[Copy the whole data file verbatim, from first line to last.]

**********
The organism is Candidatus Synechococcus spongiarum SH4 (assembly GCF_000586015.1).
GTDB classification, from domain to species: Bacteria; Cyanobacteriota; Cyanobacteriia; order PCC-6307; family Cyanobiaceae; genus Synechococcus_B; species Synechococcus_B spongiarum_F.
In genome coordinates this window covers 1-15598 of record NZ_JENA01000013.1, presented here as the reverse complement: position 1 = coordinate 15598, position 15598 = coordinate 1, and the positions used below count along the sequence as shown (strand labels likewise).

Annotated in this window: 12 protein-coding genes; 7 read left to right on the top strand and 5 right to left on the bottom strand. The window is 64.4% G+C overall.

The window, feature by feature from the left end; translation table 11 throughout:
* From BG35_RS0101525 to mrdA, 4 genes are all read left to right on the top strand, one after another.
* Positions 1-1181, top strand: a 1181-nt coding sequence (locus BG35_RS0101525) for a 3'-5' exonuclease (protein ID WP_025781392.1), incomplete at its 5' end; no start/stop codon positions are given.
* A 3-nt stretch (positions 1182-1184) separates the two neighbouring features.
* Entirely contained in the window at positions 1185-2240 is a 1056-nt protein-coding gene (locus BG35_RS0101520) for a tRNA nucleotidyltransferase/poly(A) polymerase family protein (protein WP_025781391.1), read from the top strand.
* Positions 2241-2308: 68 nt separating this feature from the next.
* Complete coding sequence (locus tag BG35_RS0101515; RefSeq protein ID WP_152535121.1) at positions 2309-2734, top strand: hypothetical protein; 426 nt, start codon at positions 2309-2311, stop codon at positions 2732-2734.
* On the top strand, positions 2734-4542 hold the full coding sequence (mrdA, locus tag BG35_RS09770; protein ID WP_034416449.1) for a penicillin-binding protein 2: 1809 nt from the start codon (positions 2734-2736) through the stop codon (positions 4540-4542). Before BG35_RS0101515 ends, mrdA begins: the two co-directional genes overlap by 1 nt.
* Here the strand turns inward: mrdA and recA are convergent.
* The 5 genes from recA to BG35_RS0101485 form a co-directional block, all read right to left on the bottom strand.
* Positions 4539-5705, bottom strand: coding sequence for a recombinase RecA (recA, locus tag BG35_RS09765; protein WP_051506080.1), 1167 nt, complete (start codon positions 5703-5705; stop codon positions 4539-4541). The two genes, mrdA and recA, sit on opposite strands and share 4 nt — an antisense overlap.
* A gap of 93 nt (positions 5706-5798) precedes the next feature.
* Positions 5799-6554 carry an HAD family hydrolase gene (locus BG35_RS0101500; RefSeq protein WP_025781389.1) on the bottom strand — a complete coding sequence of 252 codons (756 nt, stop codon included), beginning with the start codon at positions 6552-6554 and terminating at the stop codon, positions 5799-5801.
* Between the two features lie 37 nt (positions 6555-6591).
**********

The organism is Candidatus Synechococcus spongiarum SH4 (assembly GCF_000586015.1).
GTDB classification, from domain to species: Bacteria; Cyanobacteriota; Cyanobacteriia; order PCC-6307; family Cyanobiaceae; genus Synechococcus_B; species Synechococcus_B spongiarum_F.
In genome coordinates this window covers 1-15598 of record NZ_JENA01000013.1, presented here as the reverse complement: position 1 = coordinate 15598, position 15598 = coordinate 1, and the positions used below count along the sequence as shown (strand labels likewise).

Annotated in this window: 12 protein-coding genes; 7 read left to right on the top strand and 5 right to left on the bottom strand. The window is 64.4% G+C overall.

The window, feature by feature from the left end; translation table 11 throughout:
* From BG35_RS0101525 to mrdA, 4 genes are all read left to right on the top strand, one after another.
* Positions 1-1181, top strand: a 1181-nt coding sequence (locus BG35_RS0101525) for a 3'-5' exonuclease (protein ID WP_025781392.1), incomplete at its 5' end; no start/stop codon positions are given.
* A 3-nt stretch (positions 1182-1184) separates the two neighbouring features.
* Entirely contained in the window at positions 1185-2240 is a 1056-nt protein-coding gene (locus BG35_RS0101520) for a tRNA nucleotidyltransferase/poly(A) polymerase family protein (protein WP_025781391.1), read from the top strand.
* Positions 2241-2308: 68 nt separating this feature from the next.
* Complete coding sequence (locus tag BG35_RS0101515; RefSeq protein ID WP_152535121.1) at positions 2309-2734, top strand: hypothetical protein; 426 nt, start codon at positions 2309-2311, stop codon at positions 2732-2734.
* On the top strand, positions 2734-4542 hold the full coding sequence (mrdA, locus tag BG35_RS09770; protein ID WP_034416449.1) for a penicillin-binding protein 2: 1809 nt from the start codon (positions 2734-2736) through the stop codon (positions 4540-4542). Before BG35_RS0101515 ends, mrdA begins: the two co-directional genes overlap by 1 nt.
* Here the strand turns inward: mrdA and recA are convergent.
* The 5 genes from recA to BG35_RS0101485 form a co-directional block, all read right to left on the bottom strand.
* Positions 4539-5705, bottom strand: coding sequence for a recombinase RecA (recA, locus tag BG35_RS09765; protein WP_051506080.1), 1167 nt, complete (start codon positions 5703-5705; stop codon positions 4539-4541). The two genes, mrdA and recA, sit on opposite strands and share 4 nt — an antisense overlap.
* A gap of 93 nt (positions 5706-5798) precedes the next feature.
* Positions 5799-6554 carry an HAD family hydrolase gene (locus BG35_RS0101500; RefSeq protein WP_025781389.1) on the bottom strand — a complete coding sequence of 252 codons (756 nt, stop codon included), beginning with the start codon at positions 6552-6554 and terminating at the stop codon, positions 5799-5801.
* Between the two features lie 37 nt (positions 6555-6591).